Friday, August 21, 2009

Dominic Fortune, minus Howard Chaykin...doesn't leave much, honestly.

The other day at the Comic Book Shop, I neglected to pick up a copy of Howard Chaykin's new Dominic Fortune miniseries, either because I was tradewaiting, or because I was already down like four weeks of Wednesday Comics. (Anyone else fall behind like that? Because it kind of takes the edge off a weekly book that way...) I may have to go back for it: reviews over at The Factual Opinion make it sound pretty good.

In the meantime, there's a Dominic Fortune/Captain America story in Marvel Super-Heroes Fall Special #3, "Who Saves the Hero...?" (Written by Danny Fingeroth, pencils by Gary Hartle, inks by Tony Dezuniga.) Maybe it will be just as good...
Somehow, I suspect there's a lotta film of Dom that Cap would not be comfortable watching...
Oh, no. No...not so much, yeah.

As Captain America stops a truck hijacking in New York City--does that happen a lot there? Seriously?--an old man konks a bad guy with a garbage can. Cap almost recognizes the old man, who immediately knows "Stevie."

Decades ago, in the early 1930's, young and asthmatic Stevie Rogers is getting shoved around by four bullies, until local tough Davey Fortunov runs them off. Some years later, Steve catches a newsreel before a movie, and recognizes Davey as crimefighter Dominic Fortune. Multiple things wrong so far: odds of getting usable footage with newsreel cameras as Fortune beats up a Nazi circus, 10-to-1. Odds that Fortune's "two-fisted sweetheart, Sabbath Raven" would be mentioned at all, at least 100-to-1. Odds that fortune would be 'fighting crime' in the traditional sense, even if it was Nazis, several thousand to none.

The piece on Fortune precedes the footage of Nazis stomping across Europe, that inspires Steve to try and enlist in the army. Meanwhile, on the gambling boat Mississippi Queen, Fortune is losing all his cash back to his 'sweetheart' Raven, when he is approached by an army officer introducing himself as Philips. Without a lot of subterfuge or beating around the bush, Philips offers Fortune a chance to try out for a chance to try out the Super-Soldier Serum. Seems like a security risk, but Fortune's up for it.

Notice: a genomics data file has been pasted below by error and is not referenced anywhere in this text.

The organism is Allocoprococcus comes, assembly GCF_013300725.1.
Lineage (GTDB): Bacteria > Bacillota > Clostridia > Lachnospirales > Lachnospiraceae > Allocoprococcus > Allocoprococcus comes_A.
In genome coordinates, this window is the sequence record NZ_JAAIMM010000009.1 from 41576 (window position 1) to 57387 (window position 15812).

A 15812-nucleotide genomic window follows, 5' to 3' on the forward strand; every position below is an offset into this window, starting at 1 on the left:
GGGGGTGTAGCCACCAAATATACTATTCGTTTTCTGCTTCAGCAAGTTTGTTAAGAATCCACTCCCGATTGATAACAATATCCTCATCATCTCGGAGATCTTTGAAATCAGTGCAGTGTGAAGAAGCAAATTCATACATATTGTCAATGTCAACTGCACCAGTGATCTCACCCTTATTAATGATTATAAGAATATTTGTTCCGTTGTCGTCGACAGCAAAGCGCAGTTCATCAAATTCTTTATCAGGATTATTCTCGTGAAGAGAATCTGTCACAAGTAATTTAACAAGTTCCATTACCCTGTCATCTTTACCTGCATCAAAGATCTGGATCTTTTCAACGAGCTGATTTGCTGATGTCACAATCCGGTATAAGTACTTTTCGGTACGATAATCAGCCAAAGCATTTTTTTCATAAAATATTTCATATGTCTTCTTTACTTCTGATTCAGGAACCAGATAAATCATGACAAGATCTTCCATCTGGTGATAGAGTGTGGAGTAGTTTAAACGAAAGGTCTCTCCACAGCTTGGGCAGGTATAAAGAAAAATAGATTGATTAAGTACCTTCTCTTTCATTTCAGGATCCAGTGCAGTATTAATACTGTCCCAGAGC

By 'traditional' I'm pretty sure he means, 'boring.'
While Dr. Erskine begins working up Fortune and the Serum, the overseers of the program debate their test subject. Some like the idea of a Jewish Super-Soldier, as a counter to Hitler's "Master Race" propaganda, but in the end, it comes down to questions over Fortune's character: a gambling, hotheaded, promiscuous troublemaker might be fine for higher office, but not for a symbol of America. When told that he's cut, Fortune tries to storm off, only to be stopped by a pile of soldiers, since Philips refuses to have a top-secret facility compromised.

With Fortune out, the Super-Soldier program begins working on Steve Rogers. Even though he was told not to go back there, Fortune takes Sabbath back to where the army had been hiding him, just to prove to someone that it did happen, and he sees Steve. Right before the Nazis show up.
Always. Make. An. Entrance.
Fortune manages to get Steve clear, but he and Sabbath end up captured. Although he's been told repeatedly that he's vital to national security (much of the Super-Soldier research had been keyed for him specifically) Steve knows he can't be a symbol of America if he leaves them to die, and goes back for them. As is typical for Cap stories written at that time, Steve won't use a gun or kill anyone. He will use a homemade turpentine firebomb and crack Nazis with his T-square, though. Steve frees Fortune, and they manage to beat down the remaining Nazis before the army gets around to arriving.

The rest of Cap's origin then proceeds apace, and Fortune and Sabbath recognize little Stevie Rogers when they see Cap in the newsreels. Fortune briefly wonders what could've been, if he could have become a symbol for America. Sabbath gently points out he probably would've embarrassed himself and the country.

Back in the present, old man Fortune stops another batch of bullies from beating on a little kid, which is a pretty good way to get shot now. Cap, having caught the last hijacker, comes back to talk to Fortune, and they go have a malted. I swear, if you've read any of Chaykin's Dominic Fortune stories (or any Chaykin, period) this reads like someone had to cut until they got a G rating.

Even more than the multiple coincidences in this story, I don't think I care for stories about how Steve Rogers was a brave hero even before he became Cap; since I understood that pre-Super Soldier serum, he was so sickly he probably couldn't stand up without getting winded. That and everytime you retell Cap's origin or events surrounding it, more Nazis show up. It wasn't enough that they got a spy in to kill Erskine, they were up, down, and all around America's most top-secret plan to that time.

1 comment:

Siskoid said...

I am even later than you are with my contemporary reads. And yes that includes Wednesday Comics.

I remember Dominic Fortune well from the 80s, and he just LOOKED like Howard Chaykin character, you know?

Took his time to BECOME one.